Every Day by David Levithan

Every DayI usually love David Levithan’s books.  And I definitely started off loving this book, too.  It was great to see an author who would help teens empathize with the people around them by creating a character who lived inside a different body every day and got to experience life from so many different angles.  That is, until I got to the day where “A.” woke up as a fat person.  I was horrified that Levithan showed so much more compassion for a heroin addict than for someone who weighed “at least 300 pounds.”  I mean, I just don’t understand Levithan could insinuate that readers should be more accepting of all the complications that arose from A. living in bodies of people from different ethnicities, socioeconomic classes, and sexual orientations and then be so downright cruel in his descriptions when A. woke up in a fat body.  If a person is addicted to food, which this kid Finn very well could have been, just imagine how much harder it could be for him to exist anywhere in society.  A heroin addict can always go to rehab and then move away from the area where s/he is likely to run in to his/her old drug dealer and druggie friends…  But a fat person can never get away from food — it’s necessary to eat if you want to live!  Don’t understand how I can be so livid?  Take this paragraph for instance:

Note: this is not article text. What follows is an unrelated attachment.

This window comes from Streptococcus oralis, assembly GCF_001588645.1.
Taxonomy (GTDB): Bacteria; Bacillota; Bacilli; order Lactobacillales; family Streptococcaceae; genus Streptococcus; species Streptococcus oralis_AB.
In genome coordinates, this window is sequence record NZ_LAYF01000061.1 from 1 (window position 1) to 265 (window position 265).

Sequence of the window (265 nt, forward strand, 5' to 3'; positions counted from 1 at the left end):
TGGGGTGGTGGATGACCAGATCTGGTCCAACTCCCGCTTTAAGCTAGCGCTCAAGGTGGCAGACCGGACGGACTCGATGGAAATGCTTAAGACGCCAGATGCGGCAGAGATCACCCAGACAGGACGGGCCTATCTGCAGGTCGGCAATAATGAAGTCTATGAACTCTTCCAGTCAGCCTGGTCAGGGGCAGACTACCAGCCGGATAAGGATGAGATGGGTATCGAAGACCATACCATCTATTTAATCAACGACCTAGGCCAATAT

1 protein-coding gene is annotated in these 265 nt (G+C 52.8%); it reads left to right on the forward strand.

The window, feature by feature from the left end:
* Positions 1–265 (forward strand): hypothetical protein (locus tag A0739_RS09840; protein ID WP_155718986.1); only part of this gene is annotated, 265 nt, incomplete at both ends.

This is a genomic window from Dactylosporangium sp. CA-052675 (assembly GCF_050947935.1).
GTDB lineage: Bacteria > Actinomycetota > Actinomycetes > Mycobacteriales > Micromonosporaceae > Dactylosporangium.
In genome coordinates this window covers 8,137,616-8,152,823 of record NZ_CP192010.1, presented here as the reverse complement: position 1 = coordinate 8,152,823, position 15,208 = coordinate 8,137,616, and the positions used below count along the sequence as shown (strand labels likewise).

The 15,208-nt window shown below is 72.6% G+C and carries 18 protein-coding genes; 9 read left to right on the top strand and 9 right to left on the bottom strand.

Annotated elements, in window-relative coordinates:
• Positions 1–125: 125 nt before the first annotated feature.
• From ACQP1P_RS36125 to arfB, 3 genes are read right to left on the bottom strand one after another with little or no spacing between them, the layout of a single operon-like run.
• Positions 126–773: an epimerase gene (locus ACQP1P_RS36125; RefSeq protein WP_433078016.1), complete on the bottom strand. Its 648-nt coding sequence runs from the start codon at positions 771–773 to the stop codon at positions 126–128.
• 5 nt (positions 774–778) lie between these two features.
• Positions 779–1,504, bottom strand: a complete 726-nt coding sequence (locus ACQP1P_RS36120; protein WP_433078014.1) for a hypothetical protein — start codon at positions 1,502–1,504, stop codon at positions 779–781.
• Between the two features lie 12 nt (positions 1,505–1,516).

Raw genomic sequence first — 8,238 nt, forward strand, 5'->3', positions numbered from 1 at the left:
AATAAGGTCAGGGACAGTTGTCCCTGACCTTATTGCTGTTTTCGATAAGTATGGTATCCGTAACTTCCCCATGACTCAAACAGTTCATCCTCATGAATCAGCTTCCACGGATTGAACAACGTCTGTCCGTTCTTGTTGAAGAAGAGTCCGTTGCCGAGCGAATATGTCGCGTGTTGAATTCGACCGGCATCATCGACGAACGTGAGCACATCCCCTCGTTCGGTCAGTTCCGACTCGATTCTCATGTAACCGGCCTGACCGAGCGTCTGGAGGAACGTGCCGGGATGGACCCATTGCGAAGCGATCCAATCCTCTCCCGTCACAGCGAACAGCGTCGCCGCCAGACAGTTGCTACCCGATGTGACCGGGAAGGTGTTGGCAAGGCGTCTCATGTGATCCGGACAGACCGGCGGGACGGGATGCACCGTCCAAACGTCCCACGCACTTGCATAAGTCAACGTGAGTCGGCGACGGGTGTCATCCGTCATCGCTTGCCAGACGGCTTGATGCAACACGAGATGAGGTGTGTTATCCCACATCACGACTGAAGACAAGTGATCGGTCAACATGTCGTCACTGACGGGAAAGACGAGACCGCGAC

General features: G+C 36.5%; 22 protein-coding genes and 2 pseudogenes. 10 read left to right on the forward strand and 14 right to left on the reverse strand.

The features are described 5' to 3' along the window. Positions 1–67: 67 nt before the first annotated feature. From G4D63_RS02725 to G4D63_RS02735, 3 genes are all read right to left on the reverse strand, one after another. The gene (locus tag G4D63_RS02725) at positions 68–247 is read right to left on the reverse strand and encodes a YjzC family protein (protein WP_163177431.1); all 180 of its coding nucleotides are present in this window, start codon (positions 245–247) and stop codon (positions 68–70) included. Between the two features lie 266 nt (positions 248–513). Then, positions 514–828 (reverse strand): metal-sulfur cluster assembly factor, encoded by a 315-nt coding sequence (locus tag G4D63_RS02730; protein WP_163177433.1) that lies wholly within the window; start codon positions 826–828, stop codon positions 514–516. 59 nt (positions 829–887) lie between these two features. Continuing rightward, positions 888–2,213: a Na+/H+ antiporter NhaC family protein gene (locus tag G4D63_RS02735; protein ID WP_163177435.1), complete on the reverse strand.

When I finally take a look around and take a look inside, I’m not very excited about what I see.  Finn Taylor has retreated from most of the world; his size comes from negligence and laziness, a carelessness that would be pathological if it had any meticulousness to it.  While I am sure if I access deep enough I will find some well of humanity, all I can see on the surface is the emotional equivalent of a burp.

Sure, Finn could be lazy.  But it’s also likely that there is *something* that caused him to “[retreat] from most of the world” and let himself go.  I’m sure some people probably love this story and aren’t very upset by this chapter, but I am completely pissed at David Levithan right now.

Happy Reading!


P.S. I decided to do a quick search to see if anyone else out there had similar feelings about this book, and I was happy to find this review — http://www.teenlibrariantoolbox.com/2012/08/body-image-and-every-day-by-david.html — in which Christie Gibrich reacted with just as much indignation as me.  So, yay that someone agrees with me, but boo that this is even an issue!  /sigh


5 responses to “Every Day by David Levithan

  1. the books looks cool i like you site miss librarina!

    all my friends tell me to read boks called:Funny, You Don’t Look Like A Grandmother and I Funny: A Middle School Story i hate that kind of books so i read books like……

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  2. Glad my book review blog makes you happy! ^_^ I am not a fan of manga and anime, but my sister used to watch Sailor Moon when we were growing up. (I’m an adult now.)

  3. Pingback: Two Boys Kissing by David Levithan | Librarina

  4. Pingback: Two Boys Kissing by David Levithan | Staff Picks

  5. Hello there! I’m just wrapping up reading this book now. I have loved this book up until this point. His understanding of queerness, gender fluidity, depression, and addiction was amazing. Then I was stopped in my tracks by this bigoted chapter, it just goes to show you that the last thing still allowed to be made fun of his weight. I’m glad to see I’m not the only one that felt this way. The lack of compassion and understanding is appalling.

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